The captain's isolated position in the house produced no depressing effect on the captain's easy and equal spirits. Instead of resenting Magdalen's systematic avoidance of his society, he looked to results, and highly approved of it. The more she neglected him for his wife the more directly useful she became in the character of Mrs. Wragge's self-appointed guardian. He had more than once seriously contemplated revoking the concession which had been extorted from him, and removing his wife, at his own sole responsibility, out of harm's way; and he had only abandoned the idea on discovering that Magdalen's resolution to keep Mrs. Wragge in her own company was really serious. While the two were together, his main anxiety was set at rest. They kept their door locked by his own desire while he was out of the house, and, whatever Mrs. Wragge might do, Magdalen was to be trusted not to open it until he came back. That night Captain Wragge enjoyed his cigar with a mind at ease, and sipped his brandy-and-water in happy ignorance of the pitfall which Mrs. Lecount had prepared for him in the morning.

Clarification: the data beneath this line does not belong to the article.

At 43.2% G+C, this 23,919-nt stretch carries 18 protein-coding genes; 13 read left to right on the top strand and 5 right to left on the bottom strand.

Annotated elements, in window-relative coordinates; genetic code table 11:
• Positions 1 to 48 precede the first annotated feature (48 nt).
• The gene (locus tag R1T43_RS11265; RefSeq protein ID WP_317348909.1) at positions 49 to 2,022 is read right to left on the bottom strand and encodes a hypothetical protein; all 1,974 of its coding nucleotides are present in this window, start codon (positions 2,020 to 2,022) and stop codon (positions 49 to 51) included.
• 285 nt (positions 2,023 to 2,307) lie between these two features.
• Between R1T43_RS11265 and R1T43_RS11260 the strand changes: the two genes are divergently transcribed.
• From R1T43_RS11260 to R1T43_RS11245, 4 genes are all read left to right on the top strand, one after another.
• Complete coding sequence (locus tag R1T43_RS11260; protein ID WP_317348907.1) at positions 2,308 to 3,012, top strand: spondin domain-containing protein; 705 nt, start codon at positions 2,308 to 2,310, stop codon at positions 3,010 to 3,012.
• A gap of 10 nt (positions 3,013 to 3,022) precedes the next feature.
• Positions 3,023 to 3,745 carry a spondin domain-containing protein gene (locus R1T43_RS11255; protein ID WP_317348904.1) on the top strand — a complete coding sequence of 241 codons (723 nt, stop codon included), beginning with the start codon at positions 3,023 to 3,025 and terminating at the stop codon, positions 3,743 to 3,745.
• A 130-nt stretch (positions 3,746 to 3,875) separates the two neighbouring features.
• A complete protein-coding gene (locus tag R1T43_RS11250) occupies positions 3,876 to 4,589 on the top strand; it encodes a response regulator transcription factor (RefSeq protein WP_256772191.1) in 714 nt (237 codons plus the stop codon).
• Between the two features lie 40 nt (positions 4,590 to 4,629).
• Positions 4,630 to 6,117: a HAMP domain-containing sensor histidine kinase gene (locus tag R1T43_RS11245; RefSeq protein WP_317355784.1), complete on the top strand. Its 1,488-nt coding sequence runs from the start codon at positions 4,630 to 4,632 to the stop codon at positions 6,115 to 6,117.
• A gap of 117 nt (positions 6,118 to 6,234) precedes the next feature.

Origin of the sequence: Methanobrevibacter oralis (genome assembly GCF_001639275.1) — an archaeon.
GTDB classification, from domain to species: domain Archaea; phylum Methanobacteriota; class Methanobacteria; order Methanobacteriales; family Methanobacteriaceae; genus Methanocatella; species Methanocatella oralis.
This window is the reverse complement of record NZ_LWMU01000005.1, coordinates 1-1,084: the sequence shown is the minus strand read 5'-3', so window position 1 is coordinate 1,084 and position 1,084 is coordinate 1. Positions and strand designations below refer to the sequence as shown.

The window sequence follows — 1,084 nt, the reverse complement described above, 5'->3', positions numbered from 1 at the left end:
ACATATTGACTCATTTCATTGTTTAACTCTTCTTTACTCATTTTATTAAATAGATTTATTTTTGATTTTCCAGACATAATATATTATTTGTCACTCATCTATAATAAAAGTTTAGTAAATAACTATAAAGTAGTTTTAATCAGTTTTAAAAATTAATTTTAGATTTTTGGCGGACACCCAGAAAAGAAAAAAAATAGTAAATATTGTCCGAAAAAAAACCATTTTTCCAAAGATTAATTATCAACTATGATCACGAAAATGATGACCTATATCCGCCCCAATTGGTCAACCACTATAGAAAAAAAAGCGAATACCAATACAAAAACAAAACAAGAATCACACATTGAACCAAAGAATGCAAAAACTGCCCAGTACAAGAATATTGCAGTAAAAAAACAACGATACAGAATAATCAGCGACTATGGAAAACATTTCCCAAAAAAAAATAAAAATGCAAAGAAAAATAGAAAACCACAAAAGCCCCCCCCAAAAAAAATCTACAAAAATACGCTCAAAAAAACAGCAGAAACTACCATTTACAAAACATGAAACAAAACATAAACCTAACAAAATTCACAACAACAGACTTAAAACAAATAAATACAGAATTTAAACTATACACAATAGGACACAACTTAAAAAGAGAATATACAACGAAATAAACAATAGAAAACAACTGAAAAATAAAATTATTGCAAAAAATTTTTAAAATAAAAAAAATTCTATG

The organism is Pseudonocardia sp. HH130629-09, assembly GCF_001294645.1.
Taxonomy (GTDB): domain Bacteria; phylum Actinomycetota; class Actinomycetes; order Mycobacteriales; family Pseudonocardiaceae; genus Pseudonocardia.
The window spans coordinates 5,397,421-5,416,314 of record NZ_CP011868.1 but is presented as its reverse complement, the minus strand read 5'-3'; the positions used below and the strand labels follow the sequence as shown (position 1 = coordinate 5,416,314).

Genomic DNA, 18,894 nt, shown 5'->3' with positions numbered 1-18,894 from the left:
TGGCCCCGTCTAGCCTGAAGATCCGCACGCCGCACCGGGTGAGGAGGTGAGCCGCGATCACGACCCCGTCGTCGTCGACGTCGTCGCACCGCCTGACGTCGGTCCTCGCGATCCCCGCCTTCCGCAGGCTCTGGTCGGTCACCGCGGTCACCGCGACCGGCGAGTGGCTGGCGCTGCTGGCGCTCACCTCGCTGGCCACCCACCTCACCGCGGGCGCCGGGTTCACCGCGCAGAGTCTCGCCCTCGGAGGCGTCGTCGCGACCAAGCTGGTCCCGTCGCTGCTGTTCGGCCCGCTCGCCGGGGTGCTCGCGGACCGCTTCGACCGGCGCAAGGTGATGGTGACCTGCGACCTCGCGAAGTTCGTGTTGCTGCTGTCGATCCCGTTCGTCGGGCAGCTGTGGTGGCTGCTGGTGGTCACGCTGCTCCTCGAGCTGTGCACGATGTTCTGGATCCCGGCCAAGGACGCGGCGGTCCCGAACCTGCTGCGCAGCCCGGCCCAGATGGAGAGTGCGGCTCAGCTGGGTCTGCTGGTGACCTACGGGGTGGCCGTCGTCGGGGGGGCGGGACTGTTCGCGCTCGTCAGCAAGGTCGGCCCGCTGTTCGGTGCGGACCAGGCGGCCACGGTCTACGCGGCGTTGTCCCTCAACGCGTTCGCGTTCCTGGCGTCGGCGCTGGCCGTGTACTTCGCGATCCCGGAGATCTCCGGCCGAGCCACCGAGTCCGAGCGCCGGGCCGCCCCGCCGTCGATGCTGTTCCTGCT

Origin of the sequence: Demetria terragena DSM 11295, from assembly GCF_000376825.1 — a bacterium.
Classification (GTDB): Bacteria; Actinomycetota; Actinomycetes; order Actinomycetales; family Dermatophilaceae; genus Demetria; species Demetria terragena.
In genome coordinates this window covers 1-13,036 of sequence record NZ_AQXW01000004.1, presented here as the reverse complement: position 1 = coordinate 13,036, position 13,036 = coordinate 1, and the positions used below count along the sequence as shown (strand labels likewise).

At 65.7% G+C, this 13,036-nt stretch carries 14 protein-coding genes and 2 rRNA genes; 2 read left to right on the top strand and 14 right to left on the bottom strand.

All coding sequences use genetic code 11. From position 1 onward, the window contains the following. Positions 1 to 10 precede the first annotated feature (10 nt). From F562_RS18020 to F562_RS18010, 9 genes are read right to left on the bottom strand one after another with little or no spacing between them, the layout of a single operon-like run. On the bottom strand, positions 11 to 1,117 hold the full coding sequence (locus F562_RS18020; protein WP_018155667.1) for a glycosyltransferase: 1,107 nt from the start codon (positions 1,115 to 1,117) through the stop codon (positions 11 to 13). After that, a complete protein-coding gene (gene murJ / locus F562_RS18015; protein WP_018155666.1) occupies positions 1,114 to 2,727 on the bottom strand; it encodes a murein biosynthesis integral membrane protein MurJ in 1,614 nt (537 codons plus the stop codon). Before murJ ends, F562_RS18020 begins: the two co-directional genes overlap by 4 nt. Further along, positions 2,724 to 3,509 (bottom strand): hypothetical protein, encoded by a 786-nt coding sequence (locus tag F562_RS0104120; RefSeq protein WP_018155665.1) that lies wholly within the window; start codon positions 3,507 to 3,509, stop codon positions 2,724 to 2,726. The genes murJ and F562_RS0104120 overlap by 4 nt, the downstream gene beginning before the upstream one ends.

Punctually at seven o'clock Noel Vanstone made his appearance. The moment he entered the room Captain Wragge detected a change in his visitor's look and manner. "Something wrong!" thought the captain. "We have not done with Mrs. Lecount yet."

"How is Miss Bygrave this morning?" asked Noel Vanstone. "Well enough, I hope, for our early walk?" His half-closed eyes, weak and watery with the morning light and the morning air, looked about the room furtively, and he shifted his place in a restless manner from one chair to another, as he made those polite inquiries.